Why Can’t DNA Leave the Nucleus?
All living organisms have DNA, but not all of them, especially prokaryotes, such as bacteria, have nucleus in their cells. Why can’t DNA leave the nucleus then? Where is DNA located on organisms without nucleus? To answer these questions, one thing must be kept in mind: DNA stays in the nucleus forever and it will never leave the nucleus. We will explore more about this below to make the matter more obvious and easier to understand.
DNA on Prokaryotes
The cells of eukaryotes consist of nucleus and cytoplasm. Prokaryotes, on the other hand, don’t have nucleus and therefore their cell consists only of cytoplasm and everything in it. Normally, DNA stays in the nucleus; however, because prokaryotes’ cell lacks a nucleus, the DNA is located in the cytoplasm with other cell parts. Even so, the location of prokaryotes’ DNA in their cell is unique compared with the rest of the cytoplasm. This unique region is often called nucleotide and the DNA never actually leaves this region. Therefore, although prokaryotes’ cell doesn’t have a nucleus, their DNA can theoretically be assumed to occupy a nucleus-like region perpetually.
The core premise that DNA never leaves the nucleus is thus preserved, both on prokaryotes and eukaryotes. But why can’t DNA leave the nucleus (or nucleoid)? There are many reasons for that and the more you understand the reasons, the more obvious the DNA’s role in cell division process will be.
DNA Plays an Essential Role in the Cell Division Process.
One very obvious reason why DNA never leaves the nucleus is because it plays an essential role in the cell division process. Nucleus is the only cell part that can initiate cell division. In other words, the whole process of cell division starts at its nucleus (and centrosome on animals). When a cell divides, each daughter cell must carry the genetic information of the parent cell. Because genetic information is recorded in the DNA, DNA must perpetually stay in the nucleus.
In fact, the replication process of DNA occurs just before a cell divides, so it can be said that the initiation of a cell division process actually occurs in the DNA. Only after the DNA replication process concludes can the cell division process in the nucleus can be started.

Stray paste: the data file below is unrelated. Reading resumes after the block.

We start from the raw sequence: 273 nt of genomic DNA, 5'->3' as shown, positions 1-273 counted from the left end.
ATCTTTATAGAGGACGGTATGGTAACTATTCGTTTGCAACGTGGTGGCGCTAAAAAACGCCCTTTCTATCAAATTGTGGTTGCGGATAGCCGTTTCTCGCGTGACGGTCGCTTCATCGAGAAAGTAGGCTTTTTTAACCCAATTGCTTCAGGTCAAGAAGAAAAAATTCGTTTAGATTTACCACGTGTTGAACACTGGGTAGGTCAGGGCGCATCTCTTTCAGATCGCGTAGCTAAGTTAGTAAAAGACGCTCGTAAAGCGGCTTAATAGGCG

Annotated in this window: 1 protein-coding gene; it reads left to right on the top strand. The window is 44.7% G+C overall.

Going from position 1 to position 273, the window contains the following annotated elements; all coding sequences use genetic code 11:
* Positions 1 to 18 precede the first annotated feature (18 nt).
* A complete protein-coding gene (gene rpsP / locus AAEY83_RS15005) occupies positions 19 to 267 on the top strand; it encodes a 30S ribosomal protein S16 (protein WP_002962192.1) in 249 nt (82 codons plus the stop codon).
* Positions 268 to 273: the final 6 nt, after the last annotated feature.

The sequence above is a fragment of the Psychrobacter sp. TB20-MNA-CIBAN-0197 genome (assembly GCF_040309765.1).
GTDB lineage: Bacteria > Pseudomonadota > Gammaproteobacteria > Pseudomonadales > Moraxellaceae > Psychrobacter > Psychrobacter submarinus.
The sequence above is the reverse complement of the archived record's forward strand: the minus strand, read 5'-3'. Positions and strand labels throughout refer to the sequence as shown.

DNA Replication Is Carried Out by a Series of Enzymes in the Nucleus.
DNA replication is catalyzed by a series of DNA polymerase enzymes that are only found in the nucleus. To safeguard the replication process, to avoid DNA damage, and to prevent any possible anomalies in the replication process, DNA must stay in the nucleus. The fact that DNA never leaves the nucleus can be regarded as a measure to protect DNA and its activities from any possible damaging effects in the cellular level.
The Physical Characteristic of DNA Requires It to Stay in the Nucleus.
Why can’t DNA leave the nucleus? Physically, DNA is attached to the inner membrane of the nucleus. There is no way DNA can thrive in the cell other than attaching itself on this membrane. Besides, DNA, even as a molecule, is way too big for the nuclear pores to allow it to escape. There are indeed nuclear materials that can leave and enter the nucleus through these pores through the process of diffusion. The size of chromosomal DNA is always much bigger than these pores and therefore can never escape the nucleus.
There Is No Mechanism to Push the DNA Out of the Nucleus.
The only mechanism that allows cellular materials to enter and exit the nucleus is called diffusion. DNA is not affected by this mechanism because it is attached to the inside of the nucleus and because its protein structure. There is no mechanism to cut the DNA from the nucleus and there is also no mechanism to strip away the proteins. Why can’t DNA leave the nucleus? With no mechanism to allow DNA to escape the nucleus, DNA will always stay in the nucleus.
Nuclear Receptors Act as a “Customs Agency” in the Nucleus.
Receptors on the nuclear envelope constantly regulate what can leave and enter the nucleus. Although there is a diffusion mechanism that allows cellular materials to enter and exit nucleus, these exit and entry movements don’t occur randomly and automatically. If a certain material is not permitted by these receptors to leave or enter the nucleus, it can’t. DNA is not among the materials that have the permission to leave and enter the nucleus. RNA, on the other hand, can leave and enter the nucleus to perform its functions, but this leaving and entering movements don’t occur without regulation. As a messenger, RNA exits and enters the nucleus because there is something that regulates it. RNA also has a passport in the form of the 5’ cap methylated G nucleotide that allows it to undergo this transportation process. Why can’t DNA leave the nucleus? Because DNA doesn’t have this passport.
The Synthesis of Proteins Is Done by mRNA.
Proteins are needed for the DNA replication process to occur properly. The synthesis of these proteins requires communication with other cellular parts outside the nucleus. This, however, doesn’t necessitate the DNA to leave the nucleus. The nucleus will send mRNA (messenger RNA) to leave it and to collect everything necessary for protein synthesis.
Is There DNA Outside the Nucleus?
One interesting question about DNA is that if DNA can never leave the nucleus, is there actually DNA that originally stays outside the nucleus? DNA does never leave the nucleus, but this doesn’t mean that there is no DNA outside the nucleus. Certain cellular parts, especially mitochondria (rod-shaped bodies that are found in the cytoplasm and convert food into energy) and plastids (organelles in photosynthetic plant’s cells that play a role in the synthesis of food), also have their own DNA. Just like the nuclear DNA, the DNA found in the mitochondria and plastids can replicate on their own. And just like the nuclear DNA, the mitochondrial and plastids DNA also cannot leave its respective host